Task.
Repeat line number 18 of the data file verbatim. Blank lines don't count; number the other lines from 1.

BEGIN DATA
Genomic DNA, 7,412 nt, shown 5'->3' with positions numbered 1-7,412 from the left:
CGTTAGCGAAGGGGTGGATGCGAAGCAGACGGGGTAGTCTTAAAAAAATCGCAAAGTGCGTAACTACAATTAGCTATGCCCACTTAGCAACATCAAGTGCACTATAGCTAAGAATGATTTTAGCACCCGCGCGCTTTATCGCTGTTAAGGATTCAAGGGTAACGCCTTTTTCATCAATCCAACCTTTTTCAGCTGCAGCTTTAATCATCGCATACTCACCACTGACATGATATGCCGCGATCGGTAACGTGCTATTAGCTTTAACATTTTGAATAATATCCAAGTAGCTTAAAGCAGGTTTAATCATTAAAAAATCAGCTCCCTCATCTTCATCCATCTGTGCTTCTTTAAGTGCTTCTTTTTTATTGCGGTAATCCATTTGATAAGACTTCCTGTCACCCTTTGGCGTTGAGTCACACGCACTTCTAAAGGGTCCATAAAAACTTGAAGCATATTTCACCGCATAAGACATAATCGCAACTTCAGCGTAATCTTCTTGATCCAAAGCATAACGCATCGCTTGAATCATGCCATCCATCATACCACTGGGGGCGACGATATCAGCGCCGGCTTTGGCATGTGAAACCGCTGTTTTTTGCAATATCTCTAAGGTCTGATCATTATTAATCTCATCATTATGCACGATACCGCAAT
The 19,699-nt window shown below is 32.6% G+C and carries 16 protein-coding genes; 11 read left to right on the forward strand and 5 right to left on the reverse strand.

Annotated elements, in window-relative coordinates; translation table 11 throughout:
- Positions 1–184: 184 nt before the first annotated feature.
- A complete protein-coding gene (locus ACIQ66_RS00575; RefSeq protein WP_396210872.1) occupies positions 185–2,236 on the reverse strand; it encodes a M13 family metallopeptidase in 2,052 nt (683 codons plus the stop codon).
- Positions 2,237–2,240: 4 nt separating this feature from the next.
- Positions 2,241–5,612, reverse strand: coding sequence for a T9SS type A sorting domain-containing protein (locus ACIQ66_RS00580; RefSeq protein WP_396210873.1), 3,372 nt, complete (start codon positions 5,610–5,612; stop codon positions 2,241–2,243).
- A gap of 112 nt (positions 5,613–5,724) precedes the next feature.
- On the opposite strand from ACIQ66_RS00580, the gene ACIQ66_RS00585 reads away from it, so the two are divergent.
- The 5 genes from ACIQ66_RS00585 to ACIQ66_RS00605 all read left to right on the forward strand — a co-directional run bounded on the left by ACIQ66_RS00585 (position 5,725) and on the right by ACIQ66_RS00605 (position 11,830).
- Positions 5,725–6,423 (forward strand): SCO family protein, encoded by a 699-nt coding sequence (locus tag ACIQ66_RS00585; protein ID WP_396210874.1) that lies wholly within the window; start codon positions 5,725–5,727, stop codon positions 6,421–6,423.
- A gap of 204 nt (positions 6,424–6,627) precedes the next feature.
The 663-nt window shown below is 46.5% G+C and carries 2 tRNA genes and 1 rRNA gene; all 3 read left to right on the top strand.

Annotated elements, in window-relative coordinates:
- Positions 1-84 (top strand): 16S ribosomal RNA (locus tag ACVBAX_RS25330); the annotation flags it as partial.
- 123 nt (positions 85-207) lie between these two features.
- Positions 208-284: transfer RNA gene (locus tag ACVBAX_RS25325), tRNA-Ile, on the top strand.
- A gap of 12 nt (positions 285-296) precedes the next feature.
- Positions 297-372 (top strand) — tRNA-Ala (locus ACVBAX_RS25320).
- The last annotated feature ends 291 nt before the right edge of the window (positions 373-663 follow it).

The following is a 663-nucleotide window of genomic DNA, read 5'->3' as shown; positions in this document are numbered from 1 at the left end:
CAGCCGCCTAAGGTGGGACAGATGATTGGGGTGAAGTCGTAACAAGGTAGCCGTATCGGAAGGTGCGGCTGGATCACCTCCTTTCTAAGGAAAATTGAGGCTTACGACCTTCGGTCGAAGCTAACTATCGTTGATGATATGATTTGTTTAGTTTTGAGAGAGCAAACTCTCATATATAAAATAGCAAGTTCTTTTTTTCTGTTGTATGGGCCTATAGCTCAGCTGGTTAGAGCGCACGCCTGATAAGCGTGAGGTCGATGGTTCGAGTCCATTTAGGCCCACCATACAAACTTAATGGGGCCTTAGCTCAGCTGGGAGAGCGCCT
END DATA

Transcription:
- Positions 208-284: transfer RNA gene (locus tag ACVBAX_RS25325), tRNA-Ile, on the top strand.